two native americans with masks on

How COVID-19 Disproportionally Affects Indigenous Populations

The coronavirus pandemic has ravaged across the nation, creating new health concerns, affecting our daily lives, hurting the economy, and more. It has also highlighted the disparities among minority communities, namely endured by indigenous populations. Historically, indigenous people have been subjected to viral epidemics, and it’s happening again with the COVID-19 outbreak.

Emerging evidence has shown that Native American people are facing a disproportionate brunt of the pandemic. It’s important to understand how the disease is affecting these communities to mitigate the damage.

Higher Risk of Infection and Increased Mortality Rates

When the outbreak first began growing in the United States, the epicenter of the pandemic was in New York. At the time of this writing, the Navajo Nation's infection rate has surpassed the state with 2,860 cases per 100,000 people compared with 1,890 in New York.

Indigenous individuals are known to have higher rates of asthma, diabetes, and cardiovascular disease. It’s also known that the ones most vulnerable to the coronavirus are the elderly and those with specific preexisting health conditions. Because of these underlying health issues, the death rate is much higher than for those outside these communities.

Inequities in Infrastructure

According to the CDC’s best safety practices, people should be washing their hands thoroughly and often as a measure to prevent contracting the infection. However, American Indian individuals are more likely to lack access to clean water and plumbing.

Approximately 30% of homes on the Navajo reservation, which has roughly 175,000 residents, don’t have access to clean drinking water. Many have to haul it from local utilities, which is no small task, especially with curfew orders to diminish the coronavirus spread. This has made it harder for residents to practice frequent hand washing.

Moreover, it is common for families to live in multigenerational households on reservations, making self-quarantine a tremendous challenge. If one person were to catch the virus, it could decimate an entire family.

Lack of Access to Proper Healthcare

There are barriers to healthcare that make it challenging to obtain coronavirus testing and treatment services. The American Indian health system is severely understaffed, underfunded, and lacks sufficient protective equipment. Although the US government has an obligation to provide healthcare to all Native Americans, only one-third of the designated spending has been supplied.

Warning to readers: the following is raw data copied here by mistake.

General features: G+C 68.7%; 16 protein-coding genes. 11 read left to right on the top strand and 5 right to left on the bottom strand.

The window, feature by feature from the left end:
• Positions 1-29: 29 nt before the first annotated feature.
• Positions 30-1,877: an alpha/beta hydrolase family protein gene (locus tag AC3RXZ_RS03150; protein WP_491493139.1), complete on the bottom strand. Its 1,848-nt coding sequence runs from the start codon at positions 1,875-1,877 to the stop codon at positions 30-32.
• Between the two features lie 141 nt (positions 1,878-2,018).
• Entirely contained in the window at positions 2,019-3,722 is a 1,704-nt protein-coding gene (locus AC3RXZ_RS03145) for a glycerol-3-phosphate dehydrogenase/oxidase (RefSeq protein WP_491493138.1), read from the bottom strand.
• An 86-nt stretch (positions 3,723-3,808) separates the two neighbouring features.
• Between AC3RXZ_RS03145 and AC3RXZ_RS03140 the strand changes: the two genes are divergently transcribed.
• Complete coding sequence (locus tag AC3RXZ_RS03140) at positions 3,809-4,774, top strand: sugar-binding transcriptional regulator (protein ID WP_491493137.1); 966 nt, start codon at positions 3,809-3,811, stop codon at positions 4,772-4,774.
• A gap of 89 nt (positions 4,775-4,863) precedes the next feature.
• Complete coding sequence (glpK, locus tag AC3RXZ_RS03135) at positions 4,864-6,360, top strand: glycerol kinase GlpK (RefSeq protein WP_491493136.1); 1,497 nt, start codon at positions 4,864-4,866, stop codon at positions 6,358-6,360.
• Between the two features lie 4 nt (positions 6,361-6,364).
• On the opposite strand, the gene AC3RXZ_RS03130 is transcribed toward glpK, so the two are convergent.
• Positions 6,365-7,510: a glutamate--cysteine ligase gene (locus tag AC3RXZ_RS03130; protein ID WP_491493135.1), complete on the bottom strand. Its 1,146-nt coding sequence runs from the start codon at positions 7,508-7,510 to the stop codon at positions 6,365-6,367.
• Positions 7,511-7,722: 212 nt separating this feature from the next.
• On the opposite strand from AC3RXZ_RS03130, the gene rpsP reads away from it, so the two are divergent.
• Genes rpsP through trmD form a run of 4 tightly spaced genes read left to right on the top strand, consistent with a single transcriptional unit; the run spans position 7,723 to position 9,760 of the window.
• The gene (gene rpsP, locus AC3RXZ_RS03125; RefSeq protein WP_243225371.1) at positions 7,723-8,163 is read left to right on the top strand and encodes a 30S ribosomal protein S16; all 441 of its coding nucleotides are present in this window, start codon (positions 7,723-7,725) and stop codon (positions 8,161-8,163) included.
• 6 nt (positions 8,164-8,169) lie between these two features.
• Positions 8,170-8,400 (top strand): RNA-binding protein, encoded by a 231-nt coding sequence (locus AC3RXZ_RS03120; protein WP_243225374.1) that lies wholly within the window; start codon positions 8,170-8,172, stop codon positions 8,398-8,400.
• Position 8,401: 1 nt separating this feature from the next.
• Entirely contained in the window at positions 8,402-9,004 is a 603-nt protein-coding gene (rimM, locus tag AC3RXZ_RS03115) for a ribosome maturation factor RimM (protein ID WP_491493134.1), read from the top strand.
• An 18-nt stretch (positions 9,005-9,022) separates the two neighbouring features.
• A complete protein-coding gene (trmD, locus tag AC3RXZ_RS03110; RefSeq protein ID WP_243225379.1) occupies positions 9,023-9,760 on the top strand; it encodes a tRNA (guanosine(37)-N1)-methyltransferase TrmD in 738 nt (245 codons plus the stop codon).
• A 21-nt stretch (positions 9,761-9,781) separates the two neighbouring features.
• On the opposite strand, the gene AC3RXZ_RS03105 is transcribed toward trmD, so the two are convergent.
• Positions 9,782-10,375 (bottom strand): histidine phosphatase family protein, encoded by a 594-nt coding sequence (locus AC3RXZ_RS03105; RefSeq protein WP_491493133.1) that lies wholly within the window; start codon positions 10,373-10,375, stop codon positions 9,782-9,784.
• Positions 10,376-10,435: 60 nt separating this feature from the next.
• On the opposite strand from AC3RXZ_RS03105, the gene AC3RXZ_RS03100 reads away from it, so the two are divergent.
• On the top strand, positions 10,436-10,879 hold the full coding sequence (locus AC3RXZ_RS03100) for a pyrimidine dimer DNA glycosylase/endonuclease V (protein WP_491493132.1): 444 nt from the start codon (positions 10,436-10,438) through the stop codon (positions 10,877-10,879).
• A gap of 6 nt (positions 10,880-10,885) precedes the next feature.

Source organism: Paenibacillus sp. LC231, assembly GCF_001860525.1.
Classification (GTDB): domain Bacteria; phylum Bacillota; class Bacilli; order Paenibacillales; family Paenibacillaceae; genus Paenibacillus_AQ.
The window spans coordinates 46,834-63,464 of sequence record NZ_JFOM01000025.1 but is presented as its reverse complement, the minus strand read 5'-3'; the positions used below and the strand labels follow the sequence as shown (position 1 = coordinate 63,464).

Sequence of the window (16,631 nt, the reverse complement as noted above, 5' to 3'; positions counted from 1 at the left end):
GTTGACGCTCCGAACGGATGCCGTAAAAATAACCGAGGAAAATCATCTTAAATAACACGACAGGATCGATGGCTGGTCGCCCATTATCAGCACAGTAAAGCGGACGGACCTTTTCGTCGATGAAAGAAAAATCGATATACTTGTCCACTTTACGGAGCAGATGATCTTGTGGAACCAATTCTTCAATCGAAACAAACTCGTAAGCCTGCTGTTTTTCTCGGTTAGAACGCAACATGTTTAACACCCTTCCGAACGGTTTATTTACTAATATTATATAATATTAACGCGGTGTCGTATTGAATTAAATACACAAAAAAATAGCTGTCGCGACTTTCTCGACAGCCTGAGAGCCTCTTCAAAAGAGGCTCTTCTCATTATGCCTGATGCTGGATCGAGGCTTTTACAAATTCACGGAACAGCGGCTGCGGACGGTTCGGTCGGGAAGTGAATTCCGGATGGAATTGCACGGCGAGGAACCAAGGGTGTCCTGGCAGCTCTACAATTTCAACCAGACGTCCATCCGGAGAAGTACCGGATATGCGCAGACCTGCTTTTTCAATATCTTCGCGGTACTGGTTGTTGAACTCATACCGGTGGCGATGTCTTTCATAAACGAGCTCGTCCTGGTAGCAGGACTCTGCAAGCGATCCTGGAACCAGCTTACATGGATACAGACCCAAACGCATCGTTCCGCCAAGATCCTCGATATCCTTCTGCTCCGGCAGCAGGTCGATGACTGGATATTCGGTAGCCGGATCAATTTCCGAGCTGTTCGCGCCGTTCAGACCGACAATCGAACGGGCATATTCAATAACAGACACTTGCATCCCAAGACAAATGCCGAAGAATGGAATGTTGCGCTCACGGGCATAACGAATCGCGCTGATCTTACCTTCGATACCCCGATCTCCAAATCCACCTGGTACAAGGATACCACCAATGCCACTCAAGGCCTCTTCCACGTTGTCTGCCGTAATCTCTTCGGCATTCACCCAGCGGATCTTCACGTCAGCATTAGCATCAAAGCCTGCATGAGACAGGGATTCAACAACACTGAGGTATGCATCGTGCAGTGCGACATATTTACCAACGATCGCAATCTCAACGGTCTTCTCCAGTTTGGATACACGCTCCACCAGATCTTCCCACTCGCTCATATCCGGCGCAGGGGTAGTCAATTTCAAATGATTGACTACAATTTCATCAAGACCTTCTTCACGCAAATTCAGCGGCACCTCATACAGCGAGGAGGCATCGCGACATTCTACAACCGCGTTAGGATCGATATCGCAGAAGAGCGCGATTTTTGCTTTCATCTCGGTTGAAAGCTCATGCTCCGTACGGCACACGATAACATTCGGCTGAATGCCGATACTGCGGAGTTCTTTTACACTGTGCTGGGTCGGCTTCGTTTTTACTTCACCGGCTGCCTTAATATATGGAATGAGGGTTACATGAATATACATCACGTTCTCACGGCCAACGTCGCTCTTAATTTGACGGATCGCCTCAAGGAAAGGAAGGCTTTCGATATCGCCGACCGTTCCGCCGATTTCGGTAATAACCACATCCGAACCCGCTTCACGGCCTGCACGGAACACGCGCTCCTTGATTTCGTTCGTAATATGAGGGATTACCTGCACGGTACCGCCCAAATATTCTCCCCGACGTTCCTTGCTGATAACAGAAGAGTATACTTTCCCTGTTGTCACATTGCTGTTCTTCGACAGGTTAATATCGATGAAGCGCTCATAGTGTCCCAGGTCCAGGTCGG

Medical staff on reservations across the United States are facing the same issues happening nationally. Still, for them, it's compounded by patients living in poor conditions and isolated from healthcare centers.

Increased Financial Challenges

Over the past few decades, Native Americans have built much of their economy on casinos, resort tourism, and other tribal operations. With stay-at-home orders in place, these enterprises have had to close down, meaning tribes have lost critical revenue sources.

Delays in Federal Relief Funds

As part of the CARES Act, $8 billion in funding was set aside for tribal governments. It was intended to help provide food, protective equipment, maintain payrolls, and more. However, tribal leaders had yet to receive it in April.

In May, a group of Native American tribes sued the Treasury Department for failing to provide the billions of dollars in coronavirus relief. The delay stems in part from a dispute within the native populations, which are feuding over who is entitled to the aid. On one side, there are the Alaska Native corporations, which are for-profit businesses that serve tribal villages in Alaska. On the other hand, the federally recognized tribes in the lower 48 states argue the corporations should not be eligible for the relief.

Litigation is still ongoing, but a judge has ruled in favor of tribal governments, and the Treasury released 60% of the funds. However, this delay has already caused further loss within the communities.

We’re Here to Help

These have been challenging times, especially for tribal communities. If you require legal representation, we are here to help. At Circling Eagle Law, we are intimately familiar with Federal Indian Laws and can navigate through its complexities.

Call the tribal law attorneys at Circling Eagle Law today at (701) 401-7404.


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